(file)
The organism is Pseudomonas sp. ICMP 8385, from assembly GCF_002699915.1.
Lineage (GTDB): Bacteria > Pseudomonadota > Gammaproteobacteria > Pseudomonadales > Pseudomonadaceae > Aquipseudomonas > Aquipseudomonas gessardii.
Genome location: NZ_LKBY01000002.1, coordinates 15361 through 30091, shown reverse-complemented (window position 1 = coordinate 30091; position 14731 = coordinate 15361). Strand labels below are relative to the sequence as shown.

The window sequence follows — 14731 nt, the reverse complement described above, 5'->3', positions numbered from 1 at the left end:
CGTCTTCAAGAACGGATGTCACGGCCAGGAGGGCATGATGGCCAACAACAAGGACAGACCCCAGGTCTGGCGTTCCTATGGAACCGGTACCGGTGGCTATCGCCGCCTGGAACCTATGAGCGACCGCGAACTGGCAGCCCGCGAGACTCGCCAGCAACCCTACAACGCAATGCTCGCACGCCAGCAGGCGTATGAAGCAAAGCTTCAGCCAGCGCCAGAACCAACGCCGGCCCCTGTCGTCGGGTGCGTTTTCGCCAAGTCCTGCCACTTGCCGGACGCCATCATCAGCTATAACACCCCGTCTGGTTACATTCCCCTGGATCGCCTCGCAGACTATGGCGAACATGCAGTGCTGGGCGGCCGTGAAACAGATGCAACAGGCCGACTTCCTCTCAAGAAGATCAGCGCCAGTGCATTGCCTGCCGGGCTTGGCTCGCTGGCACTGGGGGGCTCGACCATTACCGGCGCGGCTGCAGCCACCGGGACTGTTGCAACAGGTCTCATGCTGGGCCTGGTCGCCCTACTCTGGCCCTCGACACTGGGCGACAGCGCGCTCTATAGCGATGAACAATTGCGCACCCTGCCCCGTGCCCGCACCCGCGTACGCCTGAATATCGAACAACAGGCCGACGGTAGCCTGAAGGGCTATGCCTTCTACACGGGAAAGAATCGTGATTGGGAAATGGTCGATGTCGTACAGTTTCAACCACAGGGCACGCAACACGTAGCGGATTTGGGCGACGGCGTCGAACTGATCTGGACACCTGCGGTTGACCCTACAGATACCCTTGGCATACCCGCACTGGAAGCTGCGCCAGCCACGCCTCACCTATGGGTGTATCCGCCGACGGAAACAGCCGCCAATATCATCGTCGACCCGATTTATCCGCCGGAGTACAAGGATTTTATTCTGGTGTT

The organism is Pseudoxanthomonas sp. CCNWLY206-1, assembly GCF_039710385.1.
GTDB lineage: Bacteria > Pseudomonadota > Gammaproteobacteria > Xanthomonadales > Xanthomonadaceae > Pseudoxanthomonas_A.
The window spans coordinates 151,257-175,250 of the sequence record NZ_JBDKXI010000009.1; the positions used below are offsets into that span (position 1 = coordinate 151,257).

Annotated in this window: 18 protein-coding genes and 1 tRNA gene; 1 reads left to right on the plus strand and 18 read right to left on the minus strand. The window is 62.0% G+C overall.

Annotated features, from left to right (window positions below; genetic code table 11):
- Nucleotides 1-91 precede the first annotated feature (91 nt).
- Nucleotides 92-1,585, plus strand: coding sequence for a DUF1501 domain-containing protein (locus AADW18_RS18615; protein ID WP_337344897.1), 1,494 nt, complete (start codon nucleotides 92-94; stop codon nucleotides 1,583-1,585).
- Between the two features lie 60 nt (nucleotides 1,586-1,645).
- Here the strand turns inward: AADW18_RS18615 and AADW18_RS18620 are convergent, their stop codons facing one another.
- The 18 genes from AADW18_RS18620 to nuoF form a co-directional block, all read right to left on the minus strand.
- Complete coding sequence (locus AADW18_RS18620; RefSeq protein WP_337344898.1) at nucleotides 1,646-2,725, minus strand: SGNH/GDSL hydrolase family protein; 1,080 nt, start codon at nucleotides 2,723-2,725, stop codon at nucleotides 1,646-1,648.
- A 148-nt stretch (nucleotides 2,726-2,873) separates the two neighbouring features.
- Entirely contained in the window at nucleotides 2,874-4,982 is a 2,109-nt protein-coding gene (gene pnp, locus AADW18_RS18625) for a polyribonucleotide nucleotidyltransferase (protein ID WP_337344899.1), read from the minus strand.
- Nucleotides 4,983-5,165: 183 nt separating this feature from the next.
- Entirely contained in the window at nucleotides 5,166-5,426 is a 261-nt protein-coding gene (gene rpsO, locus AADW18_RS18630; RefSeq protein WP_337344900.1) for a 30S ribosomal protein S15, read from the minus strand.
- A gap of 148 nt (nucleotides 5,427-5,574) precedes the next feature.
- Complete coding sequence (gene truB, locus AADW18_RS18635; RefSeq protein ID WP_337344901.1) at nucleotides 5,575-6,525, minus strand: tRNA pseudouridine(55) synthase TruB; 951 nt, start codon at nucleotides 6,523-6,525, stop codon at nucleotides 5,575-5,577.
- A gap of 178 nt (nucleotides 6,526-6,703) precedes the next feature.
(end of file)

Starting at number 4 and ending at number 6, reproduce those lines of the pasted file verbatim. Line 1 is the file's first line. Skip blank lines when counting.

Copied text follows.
The window sequence follows — 14731 nt, the reverse complement described above, 5'->3', positions numbered from 1 at the left end:
CGTCTTCAAGAACGGATGTCACGGCCAGGAGGGCATGATGGCCAACAACAAGGACAGACCCCAGGTCTGGCGTTCCTATGGAACCGGTACCGGTGGCTATCGCCGCCTGGAACCTATGAGCGACCGCGAACTGGCAGCCCGCGAGACTCGCCAGCAACCCTACAACGCAATGCTCGCACGCCAGCAGGCGTATGAAGCAAAGCTTCAGCCAGCGCCAGAACCAACGCCGGCCCCTGTCGTCGGGTGCGTTTTCGCCAAGTCCTGCCACTTGCCGGACGCCATCATCAGCTATAACACCCCGTCTGGTTACATTCCCCTGGATCGCCTCGCAGACTATGGCGAACATGCAGTGCTGGGCGGCCGTGAAACAGATGCAACAGGCCGACTTCCTCTCAAGAAGATCAGCGCCAGTGCATTGCCTGCCGGGCTTGGCTCGCTGGCACTGGGGGGCTCGACCATTACCGGCGCGGCTGCAGCCACCGGGACTGTTGCAACAGGTCTCATGCTGGGCCTGGTCGCCCTACTCTGGCCCTCGACACTGGGCGACAGCGCGCTCTATAGCGATGAACAATTGCGCACCCTGCCCCGTGCCCGCACCCGCGTACGCCTGAATATCGAACAACAGGCCGACGGTAGCCTGAAGGGCTATGCCTTCTACACGGGAAAGAATCGTGATTGGGAAATGGTCGATGTCGTACAGTTTCAACCACAGGGCACGCAACACGTAGCGGATTTGGGCGACGGCGTCGAACTGATCTGGACACCTGCGGTTGACCCTACAGATACCCTTGGCATACCCGCACTGGAAGCTGCGCCAGCCACGCCTCACCTATGGGTGTATCCGCCGACGGAAACAGCCGCCAATATCATCGTCGACCCGATTTATCCGCCGGAGTACAAGGATTTTATTCTGGTGTT

The organism is Pseudoxanthomonas sp. CCNWLY206-1, assembly GCF_039710385.1.